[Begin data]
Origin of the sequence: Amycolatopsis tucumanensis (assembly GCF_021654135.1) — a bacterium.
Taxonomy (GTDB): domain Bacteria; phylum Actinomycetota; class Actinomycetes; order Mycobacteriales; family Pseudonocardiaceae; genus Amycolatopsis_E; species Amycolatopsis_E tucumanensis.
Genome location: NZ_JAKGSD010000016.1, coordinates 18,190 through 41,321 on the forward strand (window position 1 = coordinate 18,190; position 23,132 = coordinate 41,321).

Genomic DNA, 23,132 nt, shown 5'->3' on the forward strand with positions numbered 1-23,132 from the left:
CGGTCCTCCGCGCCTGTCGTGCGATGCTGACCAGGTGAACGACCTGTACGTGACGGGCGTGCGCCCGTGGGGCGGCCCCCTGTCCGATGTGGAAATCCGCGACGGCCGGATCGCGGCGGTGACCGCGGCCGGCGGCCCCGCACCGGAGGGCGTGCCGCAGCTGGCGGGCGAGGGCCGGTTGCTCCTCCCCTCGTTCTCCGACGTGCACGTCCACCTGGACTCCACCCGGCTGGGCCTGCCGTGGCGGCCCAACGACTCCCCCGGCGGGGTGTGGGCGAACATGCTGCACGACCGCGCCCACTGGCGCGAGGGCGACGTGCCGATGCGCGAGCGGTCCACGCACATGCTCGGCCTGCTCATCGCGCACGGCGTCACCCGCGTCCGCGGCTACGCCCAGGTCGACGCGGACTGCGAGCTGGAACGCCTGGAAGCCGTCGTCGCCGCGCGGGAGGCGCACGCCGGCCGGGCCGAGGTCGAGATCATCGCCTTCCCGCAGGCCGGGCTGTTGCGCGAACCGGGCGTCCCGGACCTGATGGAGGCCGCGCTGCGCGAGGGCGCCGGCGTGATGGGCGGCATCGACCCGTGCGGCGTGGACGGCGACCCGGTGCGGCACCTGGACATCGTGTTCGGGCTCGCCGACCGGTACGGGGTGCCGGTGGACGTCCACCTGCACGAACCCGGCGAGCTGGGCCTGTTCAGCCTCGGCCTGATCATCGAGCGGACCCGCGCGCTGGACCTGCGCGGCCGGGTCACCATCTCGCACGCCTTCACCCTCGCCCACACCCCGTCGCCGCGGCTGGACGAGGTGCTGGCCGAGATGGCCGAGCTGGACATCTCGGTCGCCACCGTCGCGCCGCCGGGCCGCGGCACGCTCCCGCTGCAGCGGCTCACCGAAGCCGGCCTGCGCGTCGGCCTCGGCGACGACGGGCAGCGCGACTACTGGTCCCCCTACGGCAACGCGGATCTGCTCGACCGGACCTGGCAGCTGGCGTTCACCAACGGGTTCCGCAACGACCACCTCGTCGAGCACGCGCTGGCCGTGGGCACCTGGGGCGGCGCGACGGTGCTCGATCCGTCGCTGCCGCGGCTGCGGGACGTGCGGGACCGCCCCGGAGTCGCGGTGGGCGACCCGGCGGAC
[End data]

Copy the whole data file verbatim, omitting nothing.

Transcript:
Origin of the sequence: Amycolatopsis tucumanensis (assembly GCF_021654135.1) — a bacterium.
Taxonomy (GTDB): domain Bacteria; phylum Actinomycetota; class Actinomycetes; order Mycobacteriales; family Pseudonocardiaceae; genus Amycolatopsis_E; species Amycolatopsis_E tucumanensis.
Genome location: NZ_JAKGSD010000016.1, coordinates 18,190 through 41,321 on the forward strand (window position 1 = coordinate 18,190; position 23,132 = coordinate 41,321).

Genomic DNA, 23,132 nt, shown 5'->3' on the forward strand with positions numbered 1-23,132 from the left:
CGGTCCTCCGCGCCTGTCGTGCGATGCTGACCAGGTGAACGACCTGTACGTGACGGGCGTGCGCCCGTGGGGCGGCCCCCTGTCCGATGTGGAAATCCGCGACGGCCGGATCGCGGCGGTGACCGCGGCCGGCGGCCCCGCACCGGAGGGCGTGCCGCAGCTGGCGGGCGAGGGCCGGTTGCTCCTCCCCTCGTTCTCCGACGTGCACGTCCACCTGGACTCCACCCGGCTGGGCCTGCCGTGGCGGCCCAACGACTCCCCCGGCGGGGTGTGGGCGAACATGCTGCACGACCGCGCCCACTGGCGCGAGGGCGACGTGCCGATGCGCGAGCGGTCCACGCACATGCTCGGCCTGCTCATCGCGCACGGCGTCACCCGCGTCCGCGGCTACGCCCAGGTCGACGCGGACTGCGAGCTGGAACGCCTGGAAGCCGTCGTCGCCGCGCGGGAGGCGCACGCCGGCCGGGCCGAGGTCGAGATCATCGCCTTCCCGCAGGCCGGGCTGTTGCGCGAACCGGGCGTCCCGGACCTGATGGAGGCCGCGCTGCGCGAGGGCGCCGGCGTGATGGGCGGCATCGACCCGTGCGGCGTGGACGGCGACCCGGTGCGGCACCTGGACATCGTGTTCGGGCTCGCCGACCGGTACGGGGTGCCGGTGGACGTCCACCTGCACGAACCCGGCGAGCTGGGCCTGTTCAGCCTCGGCCTGATCATCGAGCGGACCCGCGCGCTGGACCTGCGCGGCCGGGTCACCATCTCGCACGCCTTCACCCTCGCCCACACCCCGTCGCCGCGGCTGGACGAGGTGCTGGCCGAGATGGCCGAGCTGGACATCTCGGTCGCCACCGTCGCGCCGCCGGGCCGCGGCACGCTCCCGCTGCAGCGGCTCACCGAAGCCGGCCTGCGCGTCGGCCTCGGCGACGACGGGCAGCGCGACTACTGGTCCCCCTACGGCAACGCGGATCTGCTCGACCGGACCTGGCAGCTGGCGTTCACCAACGGGTTCCGCAACGACCACCTCGTCGAGCACGCGCTGGCCGTGGGCACCTGGGGCGGCGCGACGGTGCTCGATCCGTCGCTGCCGCGGCTGCGGGACGTGCGGGACCGCCCCGGAGTCGCGGTGGGCGACCCGGCGGAC